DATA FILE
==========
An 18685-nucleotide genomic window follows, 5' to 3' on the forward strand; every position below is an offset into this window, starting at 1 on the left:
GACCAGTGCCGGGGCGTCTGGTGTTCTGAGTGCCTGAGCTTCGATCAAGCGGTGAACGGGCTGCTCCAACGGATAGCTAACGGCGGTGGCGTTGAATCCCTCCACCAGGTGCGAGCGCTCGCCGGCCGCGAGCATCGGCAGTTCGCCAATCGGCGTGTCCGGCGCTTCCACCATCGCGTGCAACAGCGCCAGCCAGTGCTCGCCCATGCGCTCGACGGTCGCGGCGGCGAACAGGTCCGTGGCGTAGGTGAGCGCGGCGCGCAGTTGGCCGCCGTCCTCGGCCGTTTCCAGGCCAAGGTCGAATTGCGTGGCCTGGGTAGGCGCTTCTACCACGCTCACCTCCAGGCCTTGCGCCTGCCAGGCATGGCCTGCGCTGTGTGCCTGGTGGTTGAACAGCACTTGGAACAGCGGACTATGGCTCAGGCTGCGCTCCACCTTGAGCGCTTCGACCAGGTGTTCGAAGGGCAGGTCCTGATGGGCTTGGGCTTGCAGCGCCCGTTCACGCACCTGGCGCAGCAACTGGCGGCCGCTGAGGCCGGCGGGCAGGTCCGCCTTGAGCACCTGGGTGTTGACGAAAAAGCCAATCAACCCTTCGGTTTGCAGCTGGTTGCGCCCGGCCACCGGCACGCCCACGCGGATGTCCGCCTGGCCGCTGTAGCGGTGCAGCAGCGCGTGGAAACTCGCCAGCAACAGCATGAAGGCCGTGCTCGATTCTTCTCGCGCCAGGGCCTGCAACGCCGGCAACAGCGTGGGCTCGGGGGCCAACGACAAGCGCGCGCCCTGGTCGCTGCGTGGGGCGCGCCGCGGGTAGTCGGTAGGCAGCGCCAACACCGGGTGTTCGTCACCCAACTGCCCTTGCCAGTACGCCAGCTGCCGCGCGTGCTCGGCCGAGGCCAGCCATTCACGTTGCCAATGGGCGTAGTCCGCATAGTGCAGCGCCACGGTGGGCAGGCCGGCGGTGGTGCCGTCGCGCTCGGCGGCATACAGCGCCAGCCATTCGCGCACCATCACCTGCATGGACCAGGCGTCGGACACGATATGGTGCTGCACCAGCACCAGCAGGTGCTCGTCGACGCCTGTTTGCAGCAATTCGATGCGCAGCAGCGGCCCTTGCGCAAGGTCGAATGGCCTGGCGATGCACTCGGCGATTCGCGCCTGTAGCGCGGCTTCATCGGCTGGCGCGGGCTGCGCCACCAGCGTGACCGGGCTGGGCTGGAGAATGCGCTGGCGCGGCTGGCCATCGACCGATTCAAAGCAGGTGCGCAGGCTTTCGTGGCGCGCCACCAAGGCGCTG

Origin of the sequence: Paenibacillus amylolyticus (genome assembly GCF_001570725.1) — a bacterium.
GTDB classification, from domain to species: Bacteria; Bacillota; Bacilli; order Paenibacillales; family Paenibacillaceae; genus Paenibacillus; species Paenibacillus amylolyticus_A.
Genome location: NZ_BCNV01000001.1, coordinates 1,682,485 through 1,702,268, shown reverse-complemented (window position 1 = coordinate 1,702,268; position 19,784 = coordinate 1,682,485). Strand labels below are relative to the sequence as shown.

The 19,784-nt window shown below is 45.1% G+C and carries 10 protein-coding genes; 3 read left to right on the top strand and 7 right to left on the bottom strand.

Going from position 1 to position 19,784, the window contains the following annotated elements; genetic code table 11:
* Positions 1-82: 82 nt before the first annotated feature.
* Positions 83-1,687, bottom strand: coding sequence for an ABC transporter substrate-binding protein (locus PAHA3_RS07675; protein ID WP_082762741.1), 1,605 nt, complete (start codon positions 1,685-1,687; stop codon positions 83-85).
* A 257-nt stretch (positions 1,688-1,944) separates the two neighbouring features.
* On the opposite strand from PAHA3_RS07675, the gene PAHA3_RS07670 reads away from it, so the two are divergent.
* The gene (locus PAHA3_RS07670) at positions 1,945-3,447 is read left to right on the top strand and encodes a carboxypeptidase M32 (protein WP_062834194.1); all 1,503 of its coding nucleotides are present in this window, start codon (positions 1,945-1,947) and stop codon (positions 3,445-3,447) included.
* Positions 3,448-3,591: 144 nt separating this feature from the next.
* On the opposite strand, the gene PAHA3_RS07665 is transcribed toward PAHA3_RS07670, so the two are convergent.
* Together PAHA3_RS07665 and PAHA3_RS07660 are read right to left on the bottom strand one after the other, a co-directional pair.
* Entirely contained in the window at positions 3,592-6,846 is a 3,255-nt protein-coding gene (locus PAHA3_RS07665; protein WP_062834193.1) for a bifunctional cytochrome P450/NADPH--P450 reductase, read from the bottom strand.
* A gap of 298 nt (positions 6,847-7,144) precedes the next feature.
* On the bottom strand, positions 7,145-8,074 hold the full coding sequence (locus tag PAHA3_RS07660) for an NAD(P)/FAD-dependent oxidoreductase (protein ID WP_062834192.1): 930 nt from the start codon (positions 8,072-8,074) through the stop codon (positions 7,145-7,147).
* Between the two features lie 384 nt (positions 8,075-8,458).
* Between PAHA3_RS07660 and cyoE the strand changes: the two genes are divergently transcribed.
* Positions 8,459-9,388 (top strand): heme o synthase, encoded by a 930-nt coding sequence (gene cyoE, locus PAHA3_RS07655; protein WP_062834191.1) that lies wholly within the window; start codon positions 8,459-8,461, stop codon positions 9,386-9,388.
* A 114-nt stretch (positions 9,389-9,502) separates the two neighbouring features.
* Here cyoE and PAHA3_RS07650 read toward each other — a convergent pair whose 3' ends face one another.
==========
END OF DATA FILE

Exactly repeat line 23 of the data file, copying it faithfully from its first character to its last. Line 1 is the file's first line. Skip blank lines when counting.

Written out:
* Here cyoE and PAHA3_RS07650 read toward each other — a convergent pair whose 3' ends face one another.